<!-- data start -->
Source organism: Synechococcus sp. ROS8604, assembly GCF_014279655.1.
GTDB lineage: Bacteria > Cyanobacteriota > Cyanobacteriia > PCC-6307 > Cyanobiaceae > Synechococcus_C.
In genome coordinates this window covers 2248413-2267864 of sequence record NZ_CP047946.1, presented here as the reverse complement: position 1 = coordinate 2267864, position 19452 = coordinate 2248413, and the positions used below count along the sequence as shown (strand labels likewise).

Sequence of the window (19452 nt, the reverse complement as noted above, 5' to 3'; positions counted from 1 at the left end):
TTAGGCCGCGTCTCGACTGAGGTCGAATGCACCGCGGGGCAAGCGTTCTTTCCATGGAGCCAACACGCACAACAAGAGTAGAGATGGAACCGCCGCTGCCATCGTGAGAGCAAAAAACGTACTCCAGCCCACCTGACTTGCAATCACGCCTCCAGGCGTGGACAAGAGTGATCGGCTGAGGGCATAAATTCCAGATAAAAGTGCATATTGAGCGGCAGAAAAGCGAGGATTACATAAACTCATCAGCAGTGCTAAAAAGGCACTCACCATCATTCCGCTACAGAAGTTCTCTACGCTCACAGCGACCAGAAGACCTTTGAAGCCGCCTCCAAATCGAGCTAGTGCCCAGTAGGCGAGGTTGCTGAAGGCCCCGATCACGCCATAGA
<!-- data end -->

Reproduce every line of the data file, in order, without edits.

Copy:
Source organism: Synechococcus sp. ROS8604, assembly GCF_014279655.1.
GTDB lineage: Bacteria > Cyanobacteriota > Cyanobacteriia > PCC-6307 > Cyanobiaceae > Synechococcus_C.
In genome coordinates this window covers 2248413-2267864 of sequence record NZ_CP047946.1, presented here as the reverse complement: position 1 = coordinate 2267864, position 19452 = coordinate 2248413, and the positions used below count along the sequence as shown (strand labels likewise).

Sequence of the window (19452 nt, the reverse complement as noted above, 5' to 3'; positions counted from 1 at the left end):
TTAGGCCGCGTCTCGACTGAGGTCGAATGCACCGCGGGGCAAGCGTTCTTTCCATGGAGCCAACACGCACAACAAGAGTAGAGATGGAACCGCCGCTGCCATCGTGAGAGCAAAAAACGTACTCCAGCCCACCTGACTTGCAATCACGCCTCCAGGCGTGGACAAGAGTGATCGGCTGAGGGCATAAATTCCAGATAAAAGTGCATATTGAGCGGCAGAAAAGCGAGGATTACATAAACTCATCAGCAGTGCTAAAAAGGCACTCACCATCATTCCGCTACAGAAGTTCTCTACGCTCACAGCGACCAGAAGACCTTTGAAGCCGCCTCCAAATCGAGCTAGTGCCCAGTAGGCGAGGTTGCTGAAGGCCCCGATCACGCCATAGA